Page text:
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Results of New Way to Secure Meniscal Grafts Inside the Knee

In this study from Italy, orthopedic surgeons transplanted donor menisci (plural for meniscus) in the knee of 32 patients and then reported the results over the next three years. Allografts (donor menisci) were used. And they used a specific technique of suturing the graft cartilage that was different from other studies.

Instead of taking plugs of bone and using them like pegs to hold the donor graft cartilage in place, they used sutures. But that wasn't what made their surgical approach so unique. They also secured or "fixed" the graft to the anterior capsule (anterior means front, capsule refers to the cartilage and connective tissue that forms a cap around the knee).

In other studies, surgeons either used bone plugs or sutured the graft to the anatomic or original insertion point on the tibia (lower leg bone). But the authors say their technique is faster and easier. And now their results show the outcomes are just as good as other methods of graft fixation. They suggest that the best way to get optimal results with meniscal transplantation is to select the correct graft size for each patient, place the graft anatomically, and secure it in a way that promotes biologic healing.

By fixing the sutures to the front of the tibial plateau, they were also able to make a single tunnel through the tibial bone using an arthroscope. With this approach, they could also complete all suturing inside the joint, referred to as an all-inside method of fixation. There is less disruption to the soft tissues of the knee with this method, which could also promote faster healing and recovery.

But how do the results match up with other techniques (e.g., using bone plugs instead of sutures, placement of the sutures in the anatomic location)? Using pain, knee motion, and function as the main measures of results, they found significant improvements in 94 per cent of the patients in their group. There was reduced pain and improved knee function still present three years after the procedure.

Magnetic resonance imaging also showed this surgical method offered a protective effect to the bone underneath the transplanted cartilage. This is referred to as a chondroprotective effect. The only concern was for the graft extrusion observed on MRIs in two-thirds of the group.

Extrusion of the graft refers to pushing of a part of the graft material out of the knee joint cavity. This extrusion was more common in grafts on the lateral side of the knee (the side away from the other knee). There did not appear to be any effect of this extrusion on patient pain or function -- at least not in the short-term. Long-term studies may show a different result.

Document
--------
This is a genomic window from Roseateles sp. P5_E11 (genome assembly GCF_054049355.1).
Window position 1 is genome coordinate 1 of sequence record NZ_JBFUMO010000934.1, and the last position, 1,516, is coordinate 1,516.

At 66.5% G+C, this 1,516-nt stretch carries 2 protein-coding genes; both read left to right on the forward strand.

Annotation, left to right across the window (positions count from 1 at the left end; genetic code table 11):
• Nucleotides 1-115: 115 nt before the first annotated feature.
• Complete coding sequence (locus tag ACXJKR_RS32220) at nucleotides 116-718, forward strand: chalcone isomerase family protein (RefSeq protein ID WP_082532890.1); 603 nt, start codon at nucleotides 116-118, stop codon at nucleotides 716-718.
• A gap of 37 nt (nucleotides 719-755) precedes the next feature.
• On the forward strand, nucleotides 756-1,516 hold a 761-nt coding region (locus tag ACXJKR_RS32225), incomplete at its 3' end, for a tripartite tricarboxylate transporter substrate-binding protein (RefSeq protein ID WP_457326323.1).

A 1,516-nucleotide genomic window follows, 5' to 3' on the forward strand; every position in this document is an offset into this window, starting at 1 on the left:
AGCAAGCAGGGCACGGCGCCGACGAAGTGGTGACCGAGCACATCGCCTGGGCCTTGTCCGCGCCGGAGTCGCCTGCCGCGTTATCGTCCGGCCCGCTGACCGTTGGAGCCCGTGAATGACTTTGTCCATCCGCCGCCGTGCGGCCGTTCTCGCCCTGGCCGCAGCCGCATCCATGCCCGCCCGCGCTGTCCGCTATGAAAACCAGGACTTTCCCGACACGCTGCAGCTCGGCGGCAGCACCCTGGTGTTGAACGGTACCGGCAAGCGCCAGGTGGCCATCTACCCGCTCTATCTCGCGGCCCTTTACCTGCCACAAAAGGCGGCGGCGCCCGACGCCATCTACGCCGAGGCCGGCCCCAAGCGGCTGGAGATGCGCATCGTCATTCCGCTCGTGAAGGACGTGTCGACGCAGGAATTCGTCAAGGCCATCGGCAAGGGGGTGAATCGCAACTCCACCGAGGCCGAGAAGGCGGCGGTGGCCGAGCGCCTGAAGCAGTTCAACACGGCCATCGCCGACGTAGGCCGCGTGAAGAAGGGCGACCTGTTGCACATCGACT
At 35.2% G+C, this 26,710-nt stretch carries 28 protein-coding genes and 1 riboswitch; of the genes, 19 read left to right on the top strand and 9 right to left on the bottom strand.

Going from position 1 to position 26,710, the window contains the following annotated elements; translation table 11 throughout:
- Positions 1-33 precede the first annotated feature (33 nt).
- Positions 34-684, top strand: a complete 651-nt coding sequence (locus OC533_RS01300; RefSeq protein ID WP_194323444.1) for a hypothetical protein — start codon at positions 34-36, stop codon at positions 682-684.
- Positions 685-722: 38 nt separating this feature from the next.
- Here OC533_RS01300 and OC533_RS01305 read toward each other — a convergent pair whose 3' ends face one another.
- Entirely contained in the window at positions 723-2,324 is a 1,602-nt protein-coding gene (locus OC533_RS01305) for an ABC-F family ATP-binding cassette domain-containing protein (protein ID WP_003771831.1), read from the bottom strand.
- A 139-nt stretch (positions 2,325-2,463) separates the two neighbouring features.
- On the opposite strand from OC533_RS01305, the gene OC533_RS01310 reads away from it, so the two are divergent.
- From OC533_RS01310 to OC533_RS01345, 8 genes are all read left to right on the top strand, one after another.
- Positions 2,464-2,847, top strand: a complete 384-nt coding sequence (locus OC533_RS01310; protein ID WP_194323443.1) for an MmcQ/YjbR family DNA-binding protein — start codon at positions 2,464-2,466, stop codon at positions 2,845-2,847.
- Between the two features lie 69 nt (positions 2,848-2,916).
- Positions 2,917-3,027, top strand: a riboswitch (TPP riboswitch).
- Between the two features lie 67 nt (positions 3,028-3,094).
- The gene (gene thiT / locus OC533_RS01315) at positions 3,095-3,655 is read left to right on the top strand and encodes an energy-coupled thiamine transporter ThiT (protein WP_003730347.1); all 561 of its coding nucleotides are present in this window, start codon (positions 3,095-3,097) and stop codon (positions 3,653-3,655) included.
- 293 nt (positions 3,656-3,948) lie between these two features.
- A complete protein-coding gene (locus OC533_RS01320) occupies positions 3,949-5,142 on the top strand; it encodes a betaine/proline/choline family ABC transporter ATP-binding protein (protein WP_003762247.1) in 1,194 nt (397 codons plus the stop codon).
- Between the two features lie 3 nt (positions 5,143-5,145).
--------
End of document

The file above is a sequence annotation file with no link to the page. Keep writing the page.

No one knows exactly why graft extrusion occurs. But it is commonly reported in all studies involving meniscal transplantations. Experts suggest a variety of possible reasons for this problem. The fact that the lateral side pushes out more often than the medial side (side closest to the other knee) suggests factors involving biomechanics and load distribution.

But it could be there are effects of surgical technique from putting too much tension on the sutures, using a graft that's too large for the space (called "overstuffing"), or when the sutures do not reattach the graft at the anatomical location (where the meniscus normally inserts into the bone).

Given the short-term success of this surgical technique, the authors suggest a longer study to follow these patients 10 years or more. A longer period of time would help show whether or not there is a true chondroprotective effect of meniscal allografts. Future studies could also compare allografts implanted this way versus implants secured with bone plugs. Comparing different types of MRIs (e.g., taken while lying down versus standing on one leg or both legs) might also offer some additional information.


Maurilio Maracci, MD, et al. Meniscal Allograft Transplantation Without Bone Plugs. A 3-Year Minimum Follow-up Study. In The American Journal of Sports Medicine. February 2012. Vol. 40. No. 2. Pp. 395-403.

04/12/2012

*Disclaimer:* The information contained herein is compiled from a variety of sources. It may not be complete or timely. It does not cover all diseases, physical conditions, ailments or treatments. The information should NOT be used in place of visit with your healthcare provider, nor should you disregard the advice of your health care provider because of any information you read in this topic.
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